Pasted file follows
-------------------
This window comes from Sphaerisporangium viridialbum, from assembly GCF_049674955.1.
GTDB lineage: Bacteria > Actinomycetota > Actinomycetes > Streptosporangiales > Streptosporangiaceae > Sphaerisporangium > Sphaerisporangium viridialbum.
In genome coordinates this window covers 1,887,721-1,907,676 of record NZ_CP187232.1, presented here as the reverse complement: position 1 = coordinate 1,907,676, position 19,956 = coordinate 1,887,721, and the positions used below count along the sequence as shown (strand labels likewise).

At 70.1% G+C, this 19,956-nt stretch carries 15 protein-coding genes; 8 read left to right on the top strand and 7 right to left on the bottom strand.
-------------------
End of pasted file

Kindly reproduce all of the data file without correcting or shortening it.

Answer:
This window comes from Sphaerisporangium viridialbum, from assembly GCF_049674955.1.
GTDB lineage: Bacteria > Actinomycetota > Actinomycetes > Streptosporangiales > Streptosporangiaceae > Sphaerisporangium > Sphaerisporangium viridialbum.
In genome coordinates this window covers 1,887,721-1,907,676 of record NZ_CP187232.1, presented here as the reverse complement: position 1 = coordinate 1,907,676, position 19,956 = coordinate 1,887,721, and the positions used below count along the sequence as shown (strand labels likewise).

At 70.1% G+C, this 19,956-nt stretch carries 15 protein-coding genes; 8 read left to right on the top strand and 7 right to left on the bottom strand.